As we contemplate our kids going back to school, we mentally start the checklist of the things we want to accomplish before the end of the year (because we know year-end will be here sooner than we realize!).
Here are 3 things you can do to make this your best year ever!
1. Increase the number of new patients you see.
Posted on 13:27, April 8th, 2012 by Kimberly Thompson, L.Ac.
Do you treat kids in your office? If you don’t, you really should. A week or so ago, I had an 8-year-old child come into my clinic for constipation. The mother informed me that he is afraid of needles and wanted to know if I could still treat him. Luckily, I had multiple options for treatment–so of course I said YES. As it turned out, the chief complaint was constipation, but he also had ADD. Have you ever had a kid come into your office with ADD? It can be a little bit difficult.
Let’s take a look at this case study.
I wound up using several tools for treatment.
I often treat patients who have an imbalance in the Pericardium meridian. The pericardium is described as the membrane which surrounds the heart and its primary function is to protect the heart.
Symptoms related to the pericardium channel include:
Recently I have been treating Ren 17 (CV 17) for any imbalances in the Pericarium channel. I was a massage therapist for about a dozen years before I became an acupuncturist. In my experience, patients hold many emotions in the chest. Since the pericardium’s role is to protect the heart, I feel like this channel has a huge emotional component. Stuck emotions can cause a lot of physical problems in the body. I have found Ren 17 to be a very powerful point, for the following four reasons:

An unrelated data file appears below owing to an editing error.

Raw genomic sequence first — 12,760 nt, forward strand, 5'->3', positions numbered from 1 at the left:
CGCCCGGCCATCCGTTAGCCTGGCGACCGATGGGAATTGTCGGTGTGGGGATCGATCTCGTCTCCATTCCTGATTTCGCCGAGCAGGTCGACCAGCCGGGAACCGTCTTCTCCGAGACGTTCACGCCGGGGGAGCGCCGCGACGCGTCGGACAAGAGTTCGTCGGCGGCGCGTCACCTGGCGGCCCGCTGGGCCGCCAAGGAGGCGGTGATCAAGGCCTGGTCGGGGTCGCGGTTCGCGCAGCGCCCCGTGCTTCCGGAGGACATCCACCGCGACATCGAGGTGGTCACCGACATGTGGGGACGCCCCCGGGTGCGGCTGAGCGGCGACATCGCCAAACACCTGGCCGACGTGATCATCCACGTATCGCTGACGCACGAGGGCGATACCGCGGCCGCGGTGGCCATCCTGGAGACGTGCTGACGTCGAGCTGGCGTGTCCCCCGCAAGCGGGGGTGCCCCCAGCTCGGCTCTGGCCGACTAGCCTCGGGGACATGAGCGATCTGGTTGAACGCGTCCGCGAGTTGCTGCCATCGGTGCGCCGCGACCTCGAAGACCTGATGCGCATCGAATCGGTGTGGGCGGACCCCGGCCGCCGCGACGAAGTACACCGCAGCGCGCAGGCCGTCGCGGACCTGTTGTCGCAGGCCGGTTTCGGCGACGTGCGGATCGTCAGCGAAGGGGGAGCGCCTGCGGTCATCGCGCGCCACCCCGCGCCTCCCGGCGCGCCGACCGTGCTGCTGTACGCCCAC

I don’t know about you, but as the seasons change, I tend to clean and organize. The funny thing is, there are many areas of our lives that have to be organized over and over again–the house, the kids rooms, the garage, and all the endless paperwork.
Points PC is a great tool for gathering acupuncture information from seminars, research, and class notes–and organizing it into ONE place. The fact that it is fully searchable, means that you won’t ever have to organize it again! I love it!!!
The bad news is, the clock is ticking, and time is running out. The great discount on Points PC expires tomorrow, Friday, August 5th at 5:00pm Eastern time. That’s almost exactly 24 hours from when I am posting this.
Remember–order your Points PC program before Friday, August 5th at 5:00pm Eastern (2:00pm Pacific)–because the discount will absolutely end!
Kimberly Thompson, L.Ac.
Acupuncture Research Analyst
Miridia Technology Inc.
I’m really not that old.